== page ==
A resounding "ahhhhhhh" swept across the Tampa Bay area a couple of weeks ago as rain fell, easing a months-long drought. The heavens took pity on our crispy brown lawns and cracked reservoirs and sent us some love.
Sweet, beautiful rain. Cascading showers. The pitter-patter against our windows, the gurgling rush in our street gutters.
Now when's it going to stop?
Memorial Day weekend plans: ruined. Barbecue grills and patio decks: soaked. Outdoor concerts in the park: miserable. Trips to beaches and dog parks: gross.
"It's like living in Maine or Seattle," said Marcus Dergins of St. Petersburg, who was hanging out at the Pier on Friday. "Hopefully the suicide rate won't go up."
Actually, even Seattle isn't getting this much rain right now, said Nolan Watson, 75, who is visiting Tampa from Seattle this weekend. He planned to visit Ybor City. Instead he longs for his hometown, where it's 72 degrees and sunny today.
It's not just that we forgot what rain was like. This really is a heck of a lot of rain. So much so that we're starting to creep up on records.
Since meteorologists began officially recording the weather in 1890, the most days in a row that rain has fallen in Tampa is 17. That happened in 1905.
If it rains today in Tampa — and you know it will — it will be the 12th day of rain in a row. Tampa will tie the record if it rains every day until Thursday.
The record in St. Petersburg is 14 days in a row of rain, which occurred in 1961 and 1983.
That means St. Petersburg could tie a record Monday.
Since May 12, when our streak of consecutive rainy days began, 7.15 inches of rain has fallen in Tampa, and St. Petersburg has gotten 5.7 inches.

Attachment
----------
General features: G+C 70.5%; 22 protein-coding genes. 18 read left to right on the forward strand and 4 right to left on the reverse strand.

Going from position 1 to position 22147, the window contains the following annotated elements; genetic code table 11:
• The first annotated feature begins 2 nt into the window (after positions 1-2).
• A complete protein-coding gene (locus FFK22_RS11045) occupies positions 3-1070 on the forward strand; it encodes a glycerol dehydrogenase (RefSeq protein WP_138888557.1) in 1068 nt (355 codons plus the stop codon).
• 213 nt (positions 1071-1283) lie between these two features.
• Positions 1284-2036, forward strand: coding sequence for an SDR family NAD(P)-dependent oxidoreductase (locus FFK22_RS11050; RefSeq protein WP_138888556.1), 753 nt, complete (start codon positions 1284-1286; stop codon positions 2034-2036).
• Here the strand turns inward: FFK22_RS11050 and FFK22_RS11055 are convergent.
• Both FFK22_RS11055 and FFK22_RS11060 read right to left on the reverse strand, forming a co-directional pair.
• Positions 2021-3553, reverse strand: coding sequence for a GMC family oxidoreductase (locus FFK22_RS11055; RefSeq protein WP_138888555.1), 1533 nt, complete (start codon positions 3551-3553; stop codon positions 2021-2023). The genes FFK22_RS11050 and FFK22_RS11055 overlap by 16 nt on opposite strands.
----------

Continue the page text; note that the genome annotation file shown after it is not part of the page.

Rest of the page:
Every day next week carries at least a 40 percent chance of rain or thunderstorms, Bay News 9 reports.
That's bad news for boaters, beach bums, Little League players, people with dogs or kids and … well, pretty much everyone.
Everyone, that is, except for government water regulators — we still have a ways to go to dig ourselves out of a three-year drought — and rain romantics like Amanda Roper.
"I enjoy the rain," said Roper, hanging out before her shift at Lucky Dill in downtown St. Petersburg. "We need it. I'm all for it all weekend. I'm all for it all summer."
Roper, who is from New York and carries an umbrella every day, is not alone. Some people love the rain.
Forecasters know this and proceed with caution.
"We don't try to make the rain out to be a good thing or a bad thing," said Bay News 9 chief meteorologist Mike Clay. "We try to just stick with the facts; otherwise we're bound to make someone mad."
Anyone dying for a bit of sunshine should probably head out in the morning, Clay said. Forecasts call for mostly afternoon showers through the weekend, including Memorial Day.
And perhaps forever. (Or so it seems.)
Clay knows some people are eager for that zero percent chance of rain again. After 25 years of giving weather forecasts, though, he has one message for those people.
"Droughts are followed by floods and floods are followed by droughts," he said. "Be careful what you wish for."
Times staff writers Kevin Smetana, Andy Boyle and Brant James contributed to this report. Emily Nipps can be reached at (727) 893-8452.